If you’ve ever had a cold sore, you know that they’re the absolute worst. They show up right around your lips (but occasionally on your nose or cheeks), so they’re there right in the open. Plus, they’re annoyingly painful; they’ll either tingle, itch, or burn.
Worse, these fluid-filled blisters “may burst, leaving shallow, open sores that ooze and crust over the course of several days,” says Sonia Batra, a board-certified dermatologist.
What exactly are cold sores?
Okay, we know that cold sores aren’t exactly fun, but what even are they and why do we get them?
“Cold sores are small oral ulcers that are caused by the herpes simplex virus,” says Shilpi Agarwal, a board-certified family medicine and integrative and holistic medicine physician in Washington, DC.
A lot of people confuse cold sores with pimples or canker sores, but one way to differentiate a cold sore from anything else is that it shows up in a cluster of small white dots, not one mark such as a pimple, which also sometimes has a white plug that doesn’t show up in cold sores. (Sorry for the visual image here. The more you know!)
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The good news is that the virus is only spread when you see symptoms, like these cold sores. Otherwise, the virus actually doesn’t cause much harm and lies dormant in the body most of the time.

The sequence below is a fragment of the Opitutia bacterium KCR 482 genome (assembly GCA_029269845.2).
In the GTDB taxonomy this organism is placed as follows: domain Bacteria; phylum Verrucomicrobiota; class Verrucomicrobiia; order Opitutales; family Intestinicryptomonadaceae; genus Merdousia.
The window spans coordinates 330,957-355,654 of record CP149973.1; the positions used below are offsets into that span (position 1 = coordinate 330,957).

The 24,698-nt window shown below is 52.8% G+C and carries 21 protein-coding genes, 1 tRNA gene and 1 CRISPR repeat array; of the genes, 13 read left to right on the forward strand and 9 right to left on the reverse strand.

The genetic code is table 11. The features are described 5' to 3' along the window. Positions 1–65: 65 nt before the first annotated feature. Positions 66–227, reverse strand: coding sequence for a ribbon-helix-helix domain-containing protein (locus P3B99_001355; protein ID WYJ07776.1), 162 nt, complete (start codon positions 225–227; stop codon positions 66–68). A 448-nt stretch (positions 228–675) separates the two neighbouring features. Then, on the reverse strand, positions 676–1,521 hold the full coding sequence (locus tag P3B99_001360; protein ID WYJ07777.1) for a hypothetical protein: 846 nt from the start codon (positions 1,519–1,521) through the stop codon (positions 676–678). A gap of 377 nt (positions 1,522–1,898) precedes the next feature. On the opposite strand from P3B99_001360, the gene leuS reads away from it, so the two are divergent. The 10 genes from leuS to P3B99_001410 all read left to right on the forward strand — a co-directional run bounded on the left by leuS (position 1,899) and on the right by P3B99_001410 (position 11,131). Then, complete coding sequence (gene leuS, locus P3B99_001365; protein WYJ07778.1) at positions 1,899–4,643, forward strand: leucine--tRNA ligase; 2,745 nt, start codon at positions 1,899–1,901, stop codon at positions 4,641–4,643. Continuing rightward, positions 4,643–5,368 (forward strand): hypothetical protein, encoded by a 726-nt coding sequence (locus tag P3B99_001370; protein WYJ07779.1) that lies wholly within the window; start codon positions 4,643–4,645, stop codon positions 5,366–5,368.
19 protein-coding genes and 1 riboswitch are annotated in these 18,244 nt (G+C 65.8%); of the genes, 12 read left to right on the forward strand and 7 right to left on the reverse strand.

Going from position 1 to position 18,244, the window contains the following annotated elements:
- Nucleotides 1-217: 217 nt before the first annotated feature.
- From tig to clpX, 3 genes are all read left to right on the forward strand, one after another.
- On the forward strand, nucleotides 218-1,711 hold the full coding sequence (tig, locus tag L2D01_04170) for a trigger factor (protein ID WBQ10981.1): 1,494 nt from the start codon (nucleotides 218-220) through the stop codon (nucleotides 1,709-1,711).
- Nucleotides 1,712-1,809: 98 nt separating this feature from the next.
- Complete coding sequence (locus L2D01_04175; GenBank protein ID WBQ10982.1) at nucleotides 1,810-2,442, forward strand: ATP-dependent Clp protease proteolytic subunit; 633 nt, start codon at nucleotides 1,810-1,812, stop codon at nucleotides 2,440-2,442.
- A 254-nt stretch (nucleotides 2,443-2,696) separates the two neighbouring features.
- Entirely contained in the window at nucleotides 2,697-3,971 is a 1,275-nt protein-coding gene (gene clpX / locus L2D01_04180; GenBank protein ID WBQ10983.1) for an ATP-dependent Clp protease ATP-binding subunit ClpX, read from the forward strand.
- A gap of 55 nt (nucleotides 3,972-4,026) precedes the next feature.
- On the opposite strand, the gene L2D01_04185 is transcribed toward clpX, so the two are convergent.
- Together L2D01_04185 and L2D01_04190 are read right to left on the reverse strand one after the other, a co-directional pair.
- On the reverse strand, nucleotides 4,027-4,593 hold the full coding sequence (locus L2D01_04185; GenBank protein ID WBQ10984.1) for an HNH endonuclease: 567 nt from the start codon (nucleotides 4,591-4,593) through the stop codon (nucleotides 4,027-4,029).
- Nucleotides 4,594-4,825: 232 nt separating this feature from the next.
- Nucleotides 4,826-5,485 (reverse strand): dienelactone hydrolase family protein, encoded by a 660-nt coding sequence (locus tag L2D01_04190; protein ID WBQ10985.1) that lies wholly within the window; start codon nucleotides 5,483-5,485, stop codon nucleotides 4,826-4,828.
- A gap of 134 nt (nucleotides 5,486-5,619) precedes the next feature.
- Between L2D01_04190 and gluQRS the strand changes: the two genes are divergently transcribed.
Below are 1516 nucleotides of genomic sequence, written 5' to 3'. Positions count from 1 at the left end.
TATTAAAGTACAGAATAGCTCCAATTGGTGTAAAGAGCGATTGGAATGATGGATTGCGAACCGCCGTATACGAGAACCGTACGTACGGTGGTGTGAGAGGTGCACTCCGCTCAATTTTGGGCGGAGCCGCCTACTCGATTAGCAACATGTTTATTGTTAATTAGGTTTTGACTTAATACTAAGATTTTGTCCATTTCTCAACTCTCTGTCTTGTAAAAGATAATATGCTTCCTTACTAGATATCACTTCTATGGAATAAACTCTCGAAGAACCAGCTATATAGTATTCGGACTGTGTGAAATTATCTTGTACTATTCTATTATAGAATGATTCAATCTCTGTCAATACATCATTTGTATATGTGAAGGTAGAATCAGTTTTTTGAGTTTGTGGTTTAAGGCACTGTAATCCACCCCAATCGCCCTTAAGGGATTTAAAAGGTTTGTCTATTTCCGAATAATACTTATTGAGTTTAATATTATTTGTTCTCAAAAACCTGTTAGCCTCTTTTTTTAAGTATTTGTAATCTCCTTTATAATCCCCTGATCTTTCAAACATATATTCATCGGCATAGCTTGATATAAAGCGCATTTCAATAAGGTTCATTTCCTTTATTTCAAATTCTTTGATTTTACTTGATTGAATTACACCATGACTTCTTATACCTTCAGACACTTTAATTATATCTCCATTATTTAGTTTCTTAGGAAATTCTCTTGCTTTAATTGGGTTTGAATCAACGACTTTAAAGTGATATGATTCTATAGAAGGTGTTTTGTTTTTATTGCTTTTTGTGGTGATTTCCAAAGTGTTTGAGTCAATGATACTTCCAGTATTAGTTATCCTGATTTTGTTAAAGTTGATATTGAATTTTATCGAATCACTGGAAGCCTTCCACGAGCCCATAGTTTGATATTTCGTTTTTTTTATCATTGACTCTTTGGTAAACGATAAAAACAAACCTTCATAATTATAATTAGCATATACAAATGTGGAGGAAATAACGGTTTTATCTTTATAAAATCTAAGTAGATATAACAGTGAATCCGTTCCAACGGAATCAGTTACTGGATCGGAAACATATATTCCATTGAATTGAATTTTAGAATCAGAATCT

“It is thought that cold sores are less contagious once they scab over, but you are still contagious until they go away completely, which typically takes about two weeks,” says Batra.
That said, when you do get a cold sore, it’s good to know how to treat them, and prevent more from coming.
How to treat cold sores
One of the best things you can do is show self care. One of the most simple ways to do that is to make sure you’re staying hydrated and getting enough sleep.
“I recommend patients get tons of sleep and water as this can beef up the immune system, and we see the sores more present when the body is under stress,” says Agarwal.
Another way to help? “Topical balms can help reduce stinging and speed up healing,” Agarwal says. Speak with your healthcare provider about a prescription, or check out an over-the-counter med.
If you cant get to meds right away, a cold compress or holding ice cubes to the sore can help reduce swelling, redness, and pain.
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How to stop cold sores in their tracks
Cold sores can be reactivated by things such as stress (including physical stress, like getting a cold or the fly), excessive exposure to the sun, and physical trauma.
The virus is also super contagious, and is most commonly transmitted by close contact with skin or saliva. So if you know someone with a cold sore, you’ll want to avoid sharing food or drinks with them, personal items like a toothbrush, or doing any type of sexual activity.
Additionally, skip the chap stick or lip gloss when you have a cold sore—if you reuse it once the sore has passed, you can reactivate the virus.
You can also try taking Lysine supplements, which can “interfere with virus replication,” says Agarwal.